Tiger Mom and ADHD?
Copyright © 2011 Tina Feigal
How do a Tiger Mom and ADHD go together, or do they? There’s been a lot of interest in the strict Chinese Tiger Mom approach since Amy Chua’s memoir Battle Hymn of the Tiger Mother was released earlier this year. I am wondering how parents of intense children are interpreting the messages of Ms. Chua, and what questions might need answering. One of the basic tenets of Chua’s book is that Americans are too soft on their children, and that in order to “compete in the global market” we need to make our children follow our orders, or else we’ll fall behind China.
Should parents of children with ADHD, Oppositional Defiant Disorder, autism, attachment issues, giftedness, or any other condition, respond to this perceived threat by being harder on their kids to make them behave? If you are the parent of an intense child, you know that being harder on him just makes the situation worse. You don’t get the compliance Amy Chua got from her older daughter Sophia when she demanded high math performance, but you do get increased resistance. So where’s the happy medium here? What should we take away from Tiger Mom Chua’s assertion that Americans are parenting wimps?
First realize that in her book, Chua admitted that her Tiger Mom techniques worked with Sophia, but not with her younger daughter Lulu. Here’s a quote from Time magazine’s well-thought-out piece on the subject by Annie Murphy Paul:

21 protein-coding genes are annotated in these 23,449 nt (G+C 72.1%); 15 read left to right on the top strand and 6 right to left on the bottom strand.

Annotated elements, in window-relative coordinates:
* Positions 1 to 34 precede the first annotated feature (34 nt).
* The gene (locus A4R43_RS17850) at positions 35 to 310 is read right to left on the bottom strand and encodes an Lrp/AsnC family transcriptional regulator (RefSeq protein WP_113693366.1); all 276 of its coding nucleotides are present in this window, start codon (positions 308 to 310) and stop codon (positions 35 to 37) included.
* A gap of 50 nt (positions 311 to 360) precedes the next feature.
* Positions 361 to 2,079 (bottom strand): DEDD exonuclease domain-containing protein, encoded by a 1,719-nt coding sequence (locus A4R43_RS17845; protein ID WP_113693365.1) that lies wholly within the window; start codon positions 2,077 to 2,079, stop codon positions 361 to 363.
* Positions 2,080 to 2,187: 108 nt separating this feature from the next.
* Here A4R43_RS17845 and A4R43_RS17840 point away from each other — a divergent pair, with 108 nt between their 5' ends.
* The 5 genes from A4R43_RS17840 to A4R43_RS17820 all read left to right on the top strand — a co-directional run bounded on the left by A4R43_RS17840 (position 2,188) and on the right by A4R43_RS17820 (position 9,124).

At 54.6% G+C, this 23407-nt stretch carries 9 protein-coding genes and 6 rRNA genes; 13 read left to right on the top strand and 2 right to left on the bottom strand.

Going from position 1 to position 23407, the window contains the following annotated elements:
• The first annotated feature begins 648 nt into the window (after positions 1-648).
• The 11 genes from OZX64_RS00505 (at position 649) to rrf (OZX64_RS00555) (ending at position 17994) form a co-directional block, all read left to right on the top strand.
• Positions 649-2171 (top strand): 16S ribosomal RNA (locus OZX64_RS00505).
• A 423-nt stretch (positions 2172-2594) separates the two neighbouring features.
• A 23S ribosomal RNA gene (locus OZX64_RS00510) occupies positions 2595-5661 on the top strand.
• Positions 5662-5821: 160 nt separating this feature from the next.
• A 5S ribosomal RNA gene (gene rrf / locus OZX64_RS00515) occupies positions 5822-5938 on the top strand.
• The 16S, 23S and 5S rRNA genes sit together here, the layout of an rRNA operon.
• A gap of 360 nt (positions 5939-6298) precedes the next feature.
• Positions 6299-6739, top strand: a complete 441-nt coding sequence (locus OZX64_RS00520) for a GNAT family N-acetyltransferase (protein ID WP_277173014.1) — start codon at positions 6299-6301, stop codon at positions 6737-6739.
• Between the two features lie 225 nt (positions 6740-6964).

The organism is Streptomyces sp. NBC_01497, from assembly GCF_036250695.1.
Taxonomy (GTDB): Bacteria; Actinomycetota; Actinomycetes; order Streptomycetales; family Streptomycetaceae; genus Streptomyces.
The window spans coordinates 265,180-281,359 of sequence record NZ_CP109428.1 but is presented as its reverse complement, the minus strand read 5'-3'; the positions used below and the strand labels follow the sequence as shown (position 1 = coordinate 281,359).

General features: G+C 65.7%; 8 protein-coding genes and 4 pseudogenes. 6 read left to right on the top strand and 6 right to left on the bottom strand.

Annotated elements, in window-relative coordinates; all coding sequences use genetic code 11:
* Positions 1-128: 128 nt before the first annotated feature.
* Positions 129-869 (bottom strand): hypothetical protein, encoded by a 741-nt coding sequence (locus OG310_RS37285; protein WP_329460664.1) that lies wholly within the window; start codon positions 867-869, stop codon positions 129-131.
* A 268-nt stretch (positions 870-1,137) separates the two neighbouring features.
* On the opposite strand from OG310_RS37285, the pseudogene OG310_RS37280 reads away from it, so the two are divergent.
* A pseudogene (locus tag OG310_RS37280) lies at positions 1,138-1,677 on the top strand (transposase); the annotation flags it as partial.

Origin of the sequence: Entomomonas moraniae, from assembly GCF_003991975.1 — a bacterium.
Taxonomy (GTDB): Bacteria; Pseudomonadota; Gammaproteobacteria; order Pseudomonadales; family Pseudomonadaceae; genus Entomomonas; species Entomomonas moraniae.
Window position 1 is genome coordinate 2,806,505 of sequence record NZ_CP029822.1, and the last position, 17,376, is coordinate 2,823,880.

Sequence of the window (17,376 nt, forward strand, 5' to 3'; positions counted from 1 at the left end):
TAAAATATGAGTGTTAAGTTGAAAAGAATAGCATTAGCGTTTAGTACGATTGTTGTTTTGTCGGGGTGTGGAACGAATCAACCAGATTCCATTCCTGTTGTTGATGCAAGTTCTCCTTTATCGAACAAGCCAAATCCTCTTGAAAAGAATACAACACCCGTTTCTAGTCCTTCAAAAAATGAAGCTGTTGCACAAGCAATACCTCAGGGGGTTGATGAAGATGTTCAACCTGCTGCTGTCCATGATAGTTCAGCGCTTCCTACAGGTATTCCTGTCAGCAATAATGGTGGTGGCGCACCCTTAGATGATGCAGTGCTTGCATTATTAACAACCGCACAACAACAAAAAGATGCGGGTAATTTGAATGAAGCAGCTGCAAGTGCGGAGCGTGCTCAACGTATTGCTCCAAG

“From the beginning, Chua’s second daughter was nothing like her obedient sister. As a fetus, she kicked — hard. As an infant, she screamed for hours every night. And as a budding teenager she refused to get with her mother’s academic and extracurricular program. In particular, the two fought epic battles over violin practice: ” ‘all-out nuclear warfare’ doesn’t quite capture it,” Chua writes. Finally, after a screaming, glass-smashing, very public showdown, the tiger mother admitted defeat: “Lulu,” she said, “you win. It’s over. We’re giving up the violin.” Not long after, Chua typed the first words of her memoir — not as an exercise in maternal bravado but as an earnest attempt to understand her daughters, her parents and herself.”
So where does this Tiger Mom debate leave parents with intense children? Does the hope of ever having a successful child hang on high academic achievement and test scores, or are there other factors at play here? Should we be praising children for their every accomplishment, or should we only demand “more!” in the face of their successes? It’s a confusing world in which to parent an average child, let alone one with behavior problems.
Here are a few helpful ideas, based on what I see happening when parents find the happy medium between the “strict” Tiger Mom approach and “supportive” Present Moment Parenting.